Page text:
Well known figure in the township

Vice President of the Amalgamated Miners Association was the title Henry held for some years, later it was known as the Amalgamated Miners Union which then became the Australian Workers Union. Henry’s best mate John Verran, was at one time, president of the union and when he was elected to State Parliament as a Labor member, Henry was elected President.

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To add to the fame of Henry, there is now a book out called “Australia’s Little Cornwall” where a man by the name of Oswald Pryor has a cartoon of Henry, a rather good one too. Oswald writes in the book about the union clashes with management of the mines, of industrial unrest and of Captain Hancock who was a well known figure around the mines and Moonta. Henry along with Phillippa were also written about by a reporter in 1926 for the Moonta newspaper, the article was titled “A Venerable Couple” where Henry also states that he started the Amalgamated Miners Association and that he was vice president for 13 years.

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I did learn one thing, in the book “Australia’s Little Cornwall” Henry is called Uncle Arr, this puzzled me for awhile, I thought maybe people were calling him Arthur or because of their accents it was easier to call him Arr. Well, I was half right, it seems Henry was known to all and sundry on the mines as Harry, shortened in Cornish fashion to “Arr”. As he was an office holder in the Union, the miners put “Uncle” in front. Which is why on the mines he was called “Uncle Arr” but at home and to family members he was called Henry.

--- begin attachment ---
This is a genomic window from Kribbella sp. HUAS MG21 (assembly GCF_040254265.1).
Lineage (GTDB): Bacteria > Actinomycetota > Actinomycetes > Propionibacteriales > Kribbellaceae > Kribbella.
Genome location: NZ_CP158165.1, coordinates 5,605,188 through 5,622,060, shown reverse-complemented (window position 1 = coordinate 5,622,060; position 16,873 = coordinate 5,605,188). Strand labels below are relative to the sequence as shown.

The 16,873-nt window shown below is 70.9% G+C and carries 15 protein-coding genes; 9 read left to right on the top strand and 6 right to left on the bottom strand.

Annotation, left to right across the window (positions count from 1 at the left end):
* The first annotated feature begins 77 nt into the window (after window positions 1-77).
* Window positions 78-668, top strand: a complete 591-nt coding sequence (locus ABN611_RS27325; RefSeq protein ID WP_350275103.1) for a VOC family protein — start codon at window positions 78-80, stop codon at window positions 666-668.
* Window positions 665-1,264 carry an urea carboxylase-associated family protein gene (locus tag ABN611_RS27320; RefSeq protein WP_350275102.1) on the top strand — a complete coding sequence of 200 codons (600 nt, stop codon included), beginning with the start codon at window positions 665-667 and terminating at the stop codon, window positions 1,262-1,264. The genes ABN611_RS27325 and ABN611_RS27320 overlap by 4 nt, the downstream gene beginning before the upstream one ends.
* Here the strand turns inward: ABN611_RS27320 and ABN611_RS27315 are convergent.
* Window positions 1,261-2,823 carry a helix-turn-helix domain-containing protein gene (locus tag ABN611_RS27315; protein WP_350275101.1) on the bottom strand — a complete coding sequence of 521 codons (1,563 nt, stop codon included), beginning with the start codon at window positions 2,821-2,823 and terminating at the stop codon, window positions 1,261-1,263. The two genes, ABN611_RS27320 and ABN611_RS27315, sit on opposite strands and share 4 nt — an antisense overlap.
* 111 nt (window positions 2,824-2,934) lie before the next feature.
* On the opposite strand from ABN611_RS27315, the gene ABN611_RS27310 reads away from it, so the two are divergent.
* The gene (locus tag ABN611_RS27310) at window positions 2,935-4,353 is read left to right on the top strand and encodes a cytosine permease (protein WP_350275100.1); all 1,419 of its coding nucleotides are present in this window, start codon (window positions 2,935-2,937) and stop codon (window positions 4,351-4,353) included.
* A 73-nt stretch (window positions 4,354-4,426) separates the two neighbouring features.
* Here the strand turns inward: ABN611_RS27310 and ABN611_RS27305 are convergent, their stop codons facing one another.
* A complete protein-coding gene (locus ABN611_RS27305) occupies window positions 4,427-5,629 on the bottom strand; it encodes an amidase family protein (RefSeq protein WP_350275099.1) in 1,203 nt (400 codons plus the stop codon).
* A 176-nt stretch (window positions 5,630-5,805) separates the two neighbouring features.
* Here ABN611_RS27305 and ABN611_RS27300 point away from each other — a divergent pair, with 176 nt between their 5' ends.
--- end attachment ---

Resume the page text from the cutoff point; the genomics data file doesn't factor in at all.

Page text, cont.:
Something which happened in 1875 which I find to be slightly amusing is that there was a strike regarding wages, which was then the beginning of organised union activity. A man by the name of John Prisk emerged as a leader and he addressed the wives and daughters of miners who were very angry at their loss of house keeping money.

“There’s a rumour,” he shouted, “that you are going to sweep all the scabs out of the engine houses and stables.” This was enough for the Jennys to get their brooms and cleaning gear, and with the miners cheering and egging them on, they cleared out the stables, all of the surface areas including the engine houses, and dressing floors, sweeping all men before them. Men that the Jennys considered weak they let off with a good rubbing down of bristles. Others who really raised their ire, got a good scrubbing with soap and water, much to their embarrassment.

(There is a gentleman in the photo below who looks somewhat like Uncle Arr, I’ll need to ask family about it, back row in the middle, short gentleman with full faced white beard beside the tall slim gentleman)

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Strikes later followed due to the falling price of copper and meeting after meeting was held to try and find a solution that would keep all involved happy, from the miners to the Union members to the wives and daughters. Henry tried to keep out of these strikes the best he could as he could see it from the miners point of view, he had been there and done that, he had worked for a very small wage back in Cornwall before coming to Australia. Though it is said that he shared what he could with the striking miners, primarily food as the miners had been earning no wage while on strike and had no money for food, this is why their big strike, which lasted 18 weeks ended, starved men went back to the mines begging for work no matter the wage.

 

 

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